Organizations require various resources, including man, material, and money, to carry out their operations. The significance of particular resources for an organization’s success increases with respect to the difficulty in obtaining these resources.
For example, if a manufacturing organization needs a particular machine for production, which is unavailable with the supplier, the machine’s significance as a resource in this organization increases.
Thus, the idea of resources as power implies that the individuals, groups, or departments in an organization, which provide essential or scarce resources, possess the power within the organization.
Resources that are the most crucial to an organization depend on the situation, the organization’s objectives, the economic conditions, and the products or services being offered by the organization. For example, software engineers can be the most crucial resource in a software company.
Decision-Making as Power
Decisions in organizations are made with the consent of several participating individuals and groups. The idea of decision-making as a power in organizations implies that individuals, groups, or departments possess the power to the extent that they can affect the decision-making process.
For example, the market research department in an organization can change the decision of the senior management to launch a particular product. Individuals, groups, and departments may influence the strategies, policies, or objectives being developed, the various alternatives being considered, and the potential outcomes being discussed.
Networks as Power
It is a common observation that managers in an organization possess greater power if they have links with other influential individuals in the organization. Traditionally, superior–subordinate vertical relationships are important aspects of power, but these linkages are not enough for exhibiting power in organizations.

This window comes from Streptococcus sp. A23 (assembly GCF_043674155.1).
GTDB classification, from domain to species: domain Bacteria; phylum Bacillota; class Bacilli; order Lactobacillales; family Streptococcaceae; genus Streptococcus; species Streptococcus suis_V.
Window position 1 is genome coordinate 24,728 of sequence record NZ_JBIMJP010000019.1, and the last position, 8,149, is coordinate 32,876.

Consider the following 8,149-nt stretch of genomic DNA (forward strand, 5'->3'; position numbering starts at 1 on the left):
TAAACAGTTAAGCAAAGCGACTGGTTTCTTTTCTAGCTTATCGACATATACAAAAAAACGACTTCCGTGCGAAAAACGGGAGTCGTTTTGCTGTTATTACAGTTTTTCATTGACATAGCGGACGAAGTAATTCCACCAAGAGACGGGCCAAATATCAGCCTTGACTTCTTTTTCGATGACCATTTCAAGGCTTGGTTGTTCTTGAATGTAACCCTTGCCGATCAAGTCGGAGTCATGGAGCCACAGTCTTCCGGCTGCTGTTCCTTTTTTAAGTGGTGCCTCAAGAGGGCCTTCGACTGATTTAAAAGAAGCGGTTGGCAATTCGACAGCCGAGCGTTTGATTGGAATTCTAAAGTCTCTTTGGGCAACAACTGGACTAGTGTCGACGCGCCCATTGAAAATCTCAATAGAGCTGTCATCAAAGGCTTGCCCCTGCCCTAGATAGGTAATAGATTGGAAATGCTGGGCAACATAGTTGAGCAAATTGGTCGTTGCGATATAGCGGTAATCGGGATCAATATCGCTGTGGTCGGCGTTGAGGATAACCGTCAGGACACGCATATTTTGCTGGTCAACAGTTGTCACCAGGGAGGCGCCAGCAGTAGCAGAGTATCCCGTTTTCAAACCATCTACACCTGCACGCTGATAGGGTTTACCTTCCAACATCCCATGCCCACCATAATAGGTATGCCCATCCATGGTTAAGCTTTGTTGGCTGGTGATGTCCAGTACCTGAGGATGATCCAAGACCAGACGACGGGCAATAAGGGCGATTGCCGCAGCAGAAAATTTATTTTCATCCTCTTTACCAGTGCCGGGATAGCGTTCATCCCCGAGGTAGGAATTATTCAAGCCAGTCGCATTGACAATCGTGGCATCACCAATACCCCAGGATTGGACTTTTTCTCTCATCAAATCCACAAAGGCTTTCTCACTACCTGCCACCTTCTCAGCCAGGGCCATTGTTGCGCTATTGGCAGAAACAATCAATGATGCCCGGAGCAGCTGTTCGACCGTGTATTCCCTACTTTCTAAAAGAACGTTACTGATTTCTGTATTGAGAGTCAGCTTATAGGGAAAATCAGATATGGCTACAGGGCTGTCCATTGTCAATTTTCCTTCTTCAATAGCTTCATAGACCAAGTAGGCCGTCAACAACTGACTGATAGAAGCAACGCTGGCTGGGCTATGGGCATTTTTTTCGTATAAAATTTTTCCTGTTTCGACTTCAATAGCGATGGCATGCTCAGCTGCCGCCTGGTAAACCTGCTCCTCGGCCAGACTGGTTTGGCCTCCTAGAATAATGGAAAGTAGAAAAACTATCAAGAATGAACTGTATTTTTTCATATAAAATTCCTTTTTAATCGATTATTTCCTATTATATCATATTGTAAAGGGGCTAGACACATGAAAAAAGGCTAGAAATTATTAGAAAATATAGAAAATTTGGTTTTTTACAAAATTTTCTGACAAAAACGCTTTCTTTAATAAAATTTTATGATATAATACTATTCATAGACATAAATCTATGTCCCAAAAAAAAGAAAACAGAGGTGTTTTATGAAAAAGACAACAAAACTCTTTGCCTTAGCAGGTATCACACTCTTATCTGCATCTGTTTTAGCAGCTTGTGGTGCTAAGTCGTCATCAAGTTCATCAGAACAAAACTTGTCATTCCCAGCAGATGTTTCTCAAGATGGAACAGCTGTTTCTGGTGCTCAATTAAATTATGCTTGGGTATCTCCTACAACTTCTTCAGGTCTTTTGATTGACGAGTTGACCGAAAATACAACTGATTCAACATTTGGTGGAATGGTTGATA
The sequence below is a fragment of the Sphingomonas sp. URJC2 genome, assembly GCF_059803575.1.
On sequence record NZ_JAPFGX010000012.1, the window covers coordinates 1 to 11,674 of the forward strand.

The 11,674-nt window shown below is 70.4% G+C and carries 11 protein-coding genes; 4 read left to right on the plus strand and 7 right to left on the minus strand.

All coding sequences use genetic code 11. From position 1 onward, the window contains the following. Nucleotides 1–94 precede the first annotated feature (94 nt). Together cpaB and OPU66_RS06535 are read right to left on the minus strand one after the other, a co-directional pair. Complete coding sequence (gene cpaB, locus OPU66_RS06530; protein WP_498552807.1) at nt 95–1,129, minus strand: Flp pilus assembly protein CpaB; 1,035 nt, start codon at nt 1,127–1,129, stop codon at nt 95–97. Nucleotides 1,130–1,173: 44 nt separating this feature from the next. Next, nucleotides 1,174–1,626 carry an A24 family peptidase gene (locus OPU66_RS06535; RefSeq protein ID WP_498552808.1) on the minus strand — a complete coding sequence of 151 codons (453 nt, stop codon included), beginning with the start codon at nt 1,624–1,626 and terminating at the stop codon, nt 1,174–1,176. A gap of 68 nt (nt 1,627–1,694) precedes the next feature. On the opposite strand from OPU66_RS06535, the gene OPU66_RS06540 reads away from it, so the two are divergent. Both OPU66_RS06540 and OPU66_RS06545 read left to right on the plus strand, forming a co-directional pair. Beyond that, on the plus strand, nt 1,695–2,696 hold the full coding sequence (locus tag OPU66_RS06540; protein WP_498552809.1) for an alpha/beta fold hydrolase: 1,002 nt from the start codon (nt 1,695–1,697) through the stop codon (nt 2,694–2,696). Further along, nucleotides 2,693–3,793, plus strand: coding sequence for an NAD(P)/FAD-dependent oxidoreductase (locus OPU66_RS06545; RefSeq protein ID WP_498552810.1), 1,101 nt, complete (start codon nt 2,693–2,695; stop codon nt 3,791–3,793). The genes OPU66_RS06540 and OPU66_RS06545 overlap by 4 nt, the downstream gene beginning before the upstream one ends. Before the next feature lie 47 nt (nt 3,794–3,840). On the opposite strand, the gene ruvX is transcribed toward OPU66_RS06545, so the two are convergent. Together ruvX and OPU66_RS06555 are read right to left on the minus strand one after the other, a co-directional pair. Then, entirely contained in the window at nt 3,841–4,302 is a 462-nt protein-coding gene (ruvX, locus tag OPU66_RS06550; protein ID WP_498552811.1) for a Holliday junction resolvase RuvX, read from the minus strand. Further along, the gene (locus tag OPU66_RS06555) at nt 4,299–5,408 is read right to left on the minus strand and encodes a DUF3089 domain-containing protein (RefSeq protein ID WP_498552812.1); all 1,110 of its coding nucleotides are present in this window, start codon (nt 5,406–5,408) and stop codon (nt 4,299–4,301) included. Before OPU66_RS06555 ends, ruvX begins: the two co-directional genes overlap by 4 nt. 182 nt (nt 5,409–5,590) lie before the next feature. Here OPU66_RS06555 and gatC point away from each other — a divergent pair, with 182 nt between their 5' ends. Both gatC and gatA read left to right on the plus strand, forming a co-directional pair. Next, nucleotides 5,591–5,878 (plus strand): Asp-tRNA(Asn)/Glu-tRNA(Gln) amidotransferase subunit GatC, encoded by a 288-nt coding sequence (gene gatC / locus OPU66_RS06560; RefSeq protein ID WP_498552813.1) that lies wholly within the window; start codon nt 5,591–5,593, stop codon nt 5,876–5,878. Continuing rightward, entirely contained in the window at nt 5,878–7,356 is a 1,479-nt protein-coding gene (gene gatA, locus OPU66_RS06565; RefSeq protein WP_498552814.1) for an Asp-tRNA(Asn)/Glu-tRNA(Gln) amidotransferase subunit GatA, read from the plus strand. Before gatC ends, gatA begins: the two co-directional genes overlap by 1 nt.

Horizontal linkages, with both internal as well as external networks, play an important role in the possession of power within organizations. For example, a project manager in an organization is able to get funds sanctioned easily owing to his/her good relations with the head of the finance department of the organization.
The idea of networks as power implies that affiliations and coalitions, both inside and outside the organization, act as sources of power within organizations.
Individuals use certain strategies to gain power and manipulate the bases of power for specific actions such as influencing the behavior of other individuals, gaining a particular advantage, etc.
These strategies are referred to as power tactics. Power tactics are used by individuals on their own (individual), within a group (intra-group), and between groups (inter-group).
Power tactics used by individuals can be categorized as shown in Figure :
Let us discuss these power tactics further:
Individual and Intra-group Tactics
On the basis of how managers influence their subordinates, co-workers, and superiors, seven power tactics have been identified, which are as follows:
This implies setting a deadline for the others to comply with a request, commanding others to do what they were expected to do, emphasizing the importance of complying with the request, and repeatedly reminding others of their obligations.
For example, a manager frequently goes to a subordinate’s desk to check if a task is finished.
This implies molding a person in a way that he willingly accepts to fulfill the request. The individual tends to flatter other individuals prior to making a request, exaggerating the importance of complying with the request and being friendly with others when requesting their cooperation.
For example, an employee praises a colleague’s speed in completing work and then requests him/her to help out with a task.
This implies using facts and figures in a logical manner such that the request being made is detailed and prepared well. The rationale for the request is presented to individuals, along with a list of duties and expectations from the individuals.
This clearly highlights the importance of the request and the individual’s role in accomplishing a task. For example, a manager maintains a sheet regarding the project that clearly states each team member’s role, date of delivery for each task, etc. Team members are assigned work according to the sheet.
This implies making requests, along with a promise of rewards, on the completion of work. Managers may promise a promotion or increment to individuals on accomplishing a task or threaten to withhold promotion and rule out salary increments on the non-completion of tasks.
This implies taking the support of individuals holding higher ranks in the organizational hierarchy while requesting subordinates to accomplish a task. Higher officials informally back managers in their projects or assignments to expand the importance of the task.